DNSO Mailling lists archives


<<< Chronological Index >>>    <<< Thread Index >>>

[ga] ICANN role in enforcing court orders in domain name disputes

What is the policy with regard to ICANN using its power to regulate
registrars to play a role in enforcing court orders?    I am interested in
this because of a dispute over CNNews.com, a Chinese news site.   The
registrar (Eastcom) is apparently in Hong Kong.  ICANN has recently written
the registrar, telling them to turn over the domain to Time-Warner's CNN
subsidiary.  There is a complicated legal dispute over whether or not the
Virginia court has jurisdiction over Eastcom, and even whether or not the
Virginia court has ordered Eastcom to do anything.  But CNN's lawyers wrote
the ICANN, who then wrote Eastcom, and say that Eastcom is obligated to
comply with the Virginia court order under terms of its accreditation
agreement.  Some of the correspondence on this is here.


It does not appear as though CNN has taken steps to ask the Hong Kong courts
to enforce the Virginia court order, and it appears as though the Hong Kong
parties would resist.

Is there some policy guidance as to when ICANN should jump in and take
matters into its own hands to enforce one nation's court orders in a cross
border dispute over jurisdiction?  (There is no court order asking ICANN to
do anything).

See also Michael Giest's story below:

------------see also----------------------------------
BNA's Internet Law News (ILN) - 4/10/02

Compiled by Professor Michael Geist, BNA Consulting Editor.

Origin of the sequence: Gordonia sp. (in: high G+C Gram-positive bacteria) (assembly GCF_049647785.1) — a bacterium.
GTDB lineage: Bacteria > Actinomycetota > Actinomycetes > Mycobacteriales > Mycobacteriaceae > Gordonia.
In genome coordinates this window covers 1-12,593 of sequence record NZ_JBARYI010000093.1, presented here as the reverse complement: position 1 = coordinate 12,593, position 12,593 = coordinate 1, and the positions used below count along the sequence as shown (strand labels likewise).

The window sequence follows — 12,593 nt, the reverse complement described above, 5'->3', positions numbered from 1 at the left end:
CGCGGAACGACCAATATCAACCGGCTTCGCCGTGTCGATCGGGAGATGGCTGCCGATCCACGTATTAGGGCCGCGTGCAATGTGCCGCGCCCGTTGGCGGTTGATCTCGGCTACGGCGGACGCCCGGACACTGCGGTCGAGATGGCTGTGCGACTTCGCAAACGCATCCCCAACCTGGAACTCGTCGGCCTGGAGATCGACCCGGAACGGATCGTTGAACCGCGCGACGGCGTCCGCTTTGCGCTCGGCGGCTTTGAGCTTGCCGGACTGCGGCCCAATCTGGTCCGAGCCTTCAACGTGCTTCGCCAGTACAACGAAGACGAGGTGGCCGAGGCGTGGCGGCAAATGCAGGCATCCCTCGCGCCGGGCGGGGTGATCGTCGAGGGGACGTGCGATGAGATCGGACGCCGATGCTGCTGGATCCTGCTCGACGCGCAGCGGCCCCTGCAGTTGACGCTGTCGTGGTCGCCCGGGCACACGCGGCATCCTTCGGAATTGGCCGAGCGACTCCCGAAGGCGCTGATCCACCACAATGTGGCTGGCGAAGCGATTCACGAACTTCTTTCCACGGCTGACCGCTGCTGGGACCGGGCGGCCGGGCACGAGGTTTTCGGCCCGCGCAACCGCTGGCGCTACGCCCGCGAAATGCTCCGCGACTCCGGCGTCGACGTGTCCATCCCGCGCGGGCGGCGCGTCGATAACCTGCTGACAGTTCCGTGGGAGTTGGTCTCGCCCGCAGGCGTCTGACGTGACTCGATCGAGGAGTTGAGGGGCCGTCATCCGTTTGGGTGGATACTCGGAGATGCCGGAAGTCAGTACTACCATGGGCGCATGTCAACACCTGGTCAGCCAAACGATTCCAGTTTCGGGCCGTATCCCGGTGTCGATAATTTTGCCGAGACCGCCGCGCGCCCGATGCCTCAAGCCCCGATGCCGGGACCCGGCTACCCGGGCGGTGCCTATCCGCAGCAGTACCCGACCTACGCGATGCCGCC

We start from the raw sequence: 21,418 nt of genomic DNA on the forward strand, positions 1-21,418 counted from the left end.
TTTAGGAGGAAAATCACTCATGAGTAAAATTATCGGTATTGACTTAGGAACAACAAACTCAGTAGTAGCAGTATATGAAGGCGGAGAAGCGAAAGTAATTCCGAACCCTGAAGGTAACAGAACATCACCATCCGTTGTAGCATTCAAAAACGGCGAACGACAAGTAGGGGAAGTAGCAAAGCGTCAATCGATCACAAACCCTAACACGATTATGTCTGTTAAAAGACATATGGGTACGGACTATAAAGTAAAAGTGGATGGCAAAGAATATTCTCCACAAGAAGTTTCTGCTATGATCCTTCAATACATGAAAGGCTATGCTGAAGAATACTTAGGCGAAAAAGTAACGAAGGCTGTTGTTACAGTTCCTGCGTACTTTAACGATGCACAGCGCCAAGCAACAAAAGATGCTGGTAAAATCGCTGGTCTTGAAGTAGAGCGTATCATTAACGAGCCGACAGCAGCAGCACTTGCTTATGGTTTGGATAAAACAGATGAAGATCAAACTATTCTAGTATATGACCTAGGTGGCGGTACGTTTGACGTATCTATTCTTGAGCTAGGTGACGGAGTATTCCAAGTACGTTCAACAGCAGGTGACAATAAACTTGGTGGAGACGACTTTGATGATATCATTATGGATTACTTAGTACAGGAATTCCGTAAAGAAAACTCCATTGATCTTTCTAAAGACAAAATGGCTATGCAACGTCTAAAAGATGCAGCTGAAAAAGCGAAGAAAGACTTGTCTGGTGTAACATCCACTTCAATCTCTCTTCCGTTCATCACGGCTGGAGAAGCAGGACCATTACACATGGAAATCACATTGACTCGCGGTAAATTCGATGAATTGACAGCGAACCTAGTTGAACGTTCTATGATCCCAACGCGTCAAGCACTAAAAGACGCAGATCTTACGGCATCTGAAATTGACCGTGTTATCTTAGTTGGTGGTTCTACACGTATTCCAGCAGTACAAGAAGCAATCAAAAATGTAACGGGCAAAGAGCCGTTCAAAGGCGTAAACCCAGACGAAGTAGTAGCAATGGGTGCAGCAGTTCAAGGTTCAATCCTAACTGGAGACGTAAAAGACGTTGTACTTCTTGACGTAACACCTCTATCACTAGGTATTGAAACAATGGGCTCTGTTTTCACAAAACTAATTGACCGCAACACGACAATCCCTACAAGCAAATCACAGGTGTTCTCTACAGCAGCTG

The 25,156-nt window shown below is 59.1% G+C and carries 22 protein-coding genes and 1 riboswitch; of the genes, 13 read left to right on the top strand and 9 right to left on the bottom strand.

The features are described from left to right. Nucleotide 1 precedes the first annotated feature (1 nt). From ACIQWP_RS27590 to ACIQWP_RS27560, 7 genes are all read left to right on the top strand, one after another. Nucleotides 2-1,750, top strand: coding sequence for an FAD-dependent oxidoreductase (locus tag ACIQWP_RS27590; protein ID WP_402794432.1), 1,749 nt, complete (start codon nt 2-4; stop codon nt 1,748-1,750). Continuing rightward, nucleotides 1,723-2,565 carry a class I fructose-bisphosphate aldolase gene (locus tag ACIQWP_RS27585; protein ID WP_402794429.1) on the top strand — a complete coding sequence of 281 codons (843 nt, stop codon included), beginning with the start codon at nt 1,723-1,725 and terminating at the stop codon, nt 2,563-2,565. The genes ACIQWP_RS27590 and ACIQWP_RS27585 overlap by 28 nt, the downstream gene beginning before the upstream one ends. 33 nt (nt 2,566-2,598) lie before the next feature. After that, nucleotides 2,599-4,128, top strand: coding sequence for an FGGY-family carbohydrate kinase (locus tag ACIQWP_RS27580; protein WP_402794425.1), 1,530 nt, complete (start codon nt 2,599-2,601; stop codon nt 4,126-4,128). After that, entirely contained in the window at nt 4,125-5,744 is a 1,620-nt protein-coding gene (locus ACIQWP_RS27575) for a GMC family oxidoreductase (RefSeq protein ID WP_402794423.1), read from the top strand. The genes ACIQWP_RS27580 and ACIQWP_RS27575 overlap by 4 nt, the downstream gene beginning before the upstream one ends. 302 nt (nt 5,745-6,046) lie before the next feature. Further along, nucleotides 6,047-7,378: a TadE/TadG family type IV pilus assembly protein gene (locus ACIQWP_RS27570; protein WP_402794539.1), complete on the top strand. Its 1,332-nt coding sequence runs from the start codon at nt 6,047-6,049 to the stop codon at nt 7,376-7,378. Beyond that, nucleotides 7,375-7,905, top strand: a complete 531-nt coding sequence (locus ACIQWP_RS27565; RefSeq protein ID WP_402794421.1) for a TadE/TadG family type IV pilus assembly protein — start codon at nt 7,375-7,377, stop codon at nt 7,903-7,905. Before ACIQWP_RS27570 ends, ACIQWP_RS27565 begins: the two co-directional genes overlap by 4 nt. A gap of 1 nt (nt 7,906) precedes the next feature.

To contact Professor Geist directly, please send e-mails to:
mgeist@uottawa.ca. For free subscription information, scroll
to the end of this e-mail.

An interesting dispute is brewing over the cnnews.com case,
in which a Virginia court ordered the transfer of the domain
using the in rem provisions of the ACPA.  With the registrar
located in China, the Virginia court acknowledged it could
not create a binding order in China.  Although CNN took no
steps to enforce the judgement in China, ICANN apparently
stepped in at their request, forwarding a request to the
Chinese registrar asking that it "fulfill its
responsibilities."  In defending the ICANN communication,
ICANN counsel Louis Touton puzzlingly refers to the ICANN
UDRP, which would seem inapplicable here.  Full
correspondence trail at

James Love, mailto:james.love@cptech.org, http://www.cptech.org
voice +1.202.387.8030, mobile +1.202.361.3040, fax +

James Love, mailto:james.love@cptech.org, http://www.cptech.org
voice +1.202.387.8030, mobile +1.202.361.3040, fax +

This message was passed to you via the ga@dnso.org list.
Send mail to majordomo@dnso.org to unsubscribe
("unsubscribe ga" in the body of the message).
Archives at http://www.dnso.org/archives.html

<<< Chronological Index >>>    <<< Thread Index >>>